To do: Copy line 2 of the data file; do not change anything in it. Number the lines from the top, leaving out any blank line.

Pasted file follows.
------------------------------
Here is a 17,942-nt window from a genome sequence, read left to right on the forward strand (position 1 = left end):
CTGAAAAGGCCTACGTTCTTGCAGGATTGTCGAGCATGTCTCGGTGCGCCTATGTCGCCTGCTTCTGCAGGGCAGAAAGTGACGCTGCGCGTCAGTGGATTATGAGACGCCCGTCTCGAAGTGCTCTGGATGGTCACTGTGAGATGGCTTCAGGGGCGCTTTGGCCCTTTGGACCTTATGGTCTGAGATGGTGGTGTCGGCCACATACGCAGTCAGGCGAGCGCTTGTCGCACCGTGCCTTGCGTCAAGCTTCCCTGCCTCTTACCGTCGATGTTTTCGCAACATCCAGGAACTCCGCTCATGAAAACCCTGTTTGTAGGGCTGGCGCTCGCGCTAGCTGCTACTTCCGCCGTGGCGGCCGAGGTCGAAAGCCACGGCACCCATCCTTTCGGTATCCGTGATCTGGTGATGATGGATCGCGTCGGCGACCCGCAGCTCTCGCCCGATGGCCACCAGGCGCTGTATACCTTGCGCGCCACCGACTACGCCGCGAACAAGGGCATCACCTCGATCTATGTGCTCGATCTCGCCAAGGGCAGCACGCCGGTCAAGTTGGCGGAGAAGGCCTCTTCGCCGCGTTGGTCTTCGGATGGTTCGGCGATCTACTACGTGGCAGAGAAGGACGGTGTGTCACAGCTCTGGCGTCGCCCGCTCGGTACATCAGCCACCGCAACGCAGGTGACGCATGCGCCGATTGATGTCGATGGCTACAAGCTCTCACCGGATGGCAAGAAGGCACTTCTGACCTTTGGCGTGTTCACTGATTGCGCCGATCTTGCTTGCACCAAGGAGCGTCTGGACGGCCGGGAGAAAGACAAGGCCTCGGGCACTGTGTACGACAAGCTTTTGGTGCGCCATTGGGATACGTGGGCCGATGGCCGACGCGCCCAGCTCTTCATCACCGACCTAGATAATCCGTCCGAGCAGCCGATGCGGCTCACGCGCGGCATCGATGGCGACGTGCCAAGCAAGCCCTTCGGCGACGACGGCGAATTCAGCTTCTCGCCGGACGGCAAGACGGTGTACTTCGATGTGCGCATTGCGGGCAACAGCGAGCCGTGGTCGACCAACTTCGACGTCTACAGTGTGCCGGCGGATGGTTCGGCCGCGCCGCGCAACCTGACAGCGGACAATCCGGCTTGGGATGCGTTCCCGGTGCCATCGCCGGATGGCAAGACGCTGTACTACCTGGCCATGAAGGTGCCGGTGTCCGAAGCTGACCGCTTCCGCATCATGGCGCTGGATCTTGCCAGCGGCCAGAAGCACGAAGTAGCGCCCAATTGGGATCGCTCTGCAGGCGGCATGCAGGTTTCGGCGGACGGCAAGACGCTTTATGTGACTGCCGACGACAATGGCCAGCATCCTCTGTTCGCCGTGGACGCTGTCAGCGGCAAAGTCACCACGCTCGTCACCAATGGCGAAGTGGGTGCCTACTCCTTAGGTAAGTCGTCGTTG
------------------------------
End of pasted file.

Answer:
CTGAAAAGGCCTACGTTCTTGCAGGATTGTCGAGCATGTCTCGGTGCGCCTATGTCGCCTGCTTCTGCAGGGCAGAAAGTGACGCTGCGCGTCAGTGGATTATGAGACGCCCGTCTCGAAGTGCTCTGGATGGTCACTGTGAGATGGCTTCAGGGGCGCTTTGGCCCTTTGGACCTTATGGTCTGAGATGGTGGTGTCGGCCACATACGCAGTCAGGCGAGCGCTTGTCGCACCGTGCCTTGCGTCAAGCTTCCCTGCCTCTTACCGTCGATGTTTTCGCAACATCCAGGAACTCCGCTCATGAAAACCCTGTTTGTAGGGCTGGCGCTCGCGCTAGCTGCTACTTCCGCCGTGGCGGCCGAGGTCGAAAGCCACGGCACCCATCCTTTCGGTATCCGTGATCTGGTGATGATGGATCGCGTCGGCGACCCGCAGCTCTCGCCCGATGGCCACCAGGCGCTGTATACCTTGCGCGCCACCGACTACGCCGCGAACAAGGGCATCACCTCGATCTATGTGCTCGATCTCGCCAAGGGCAGCACGCCGGTCAAGTTGGCGGAGAAGGCCTCTTCGCCGCGTTGGTCTTCGGATGGTTCGGCGATCTACTACGTGGCAGAGAAGGACGGTGTGTCACAGCTCTGGCGTCGCCCGCTCGGTACATCAGCCACCGCAACGCAGGTGACGCATGCGCCGATTGATGTCGATGGCTACAAGCTCTCACCGGATGGCAAGAAGGCACTTCTGACCTTTGGCGTGTTCACTGATTGCGCCGATCTTGCTTGCACCAAGGAGCGTCTGGACGGCCGGGAGAAAGACAAGGCCTCGGGCACTGTGTACGACAAGCTTTTGGTGCGCCATTGGGATACGTGGGCCGATGGCCGACGCGCCCAGCTCTTCATCACCGACCTAGATAATCCGTCCGAGCAGCCGATGCGGCTCACGCGCGGCATCGATGGCGACGTGCCAAGCAAGCCCTTCGGCGACGACGGCGAATTCAGCTTCTCGCCGGACGGCAAGACGGTGTACTTCGATGTGCGCATTGCGGGCAACAGCGAGCCGTGGTCGACCAACTTCGACGTCTACAGTGTGCCGGCGGATGGTTCGGCCGCGCCGCGCAACCTGACAGCGGACAATCCGGCTTGGGATGCGTTCCCGGTGCCATCGCCGGATGGCAAGACGCTGTACTACCTGGCCATGAAGGTGCCGGTGTCCGAAGCTGACCGCTTCCGCATCATGGCGCTGGATCTTGCCAGCGGCCAGAAGCACGAAGTAGCGCCCAATTGGGATCGCTCTGCAGGCGGCATGCAGGTTTCGGCGGACGGCAAGACGCTTTATGTGACTGCCGACGACAATGGCCAGCATCCTCTGTTCGCCGTGGACGCTGTCAGCGGCAAAGTCACCACGCTCGTCACCAATGGCGAAGTGGGTGCCTACTCCTTAGGTAAGTCGTCGTTG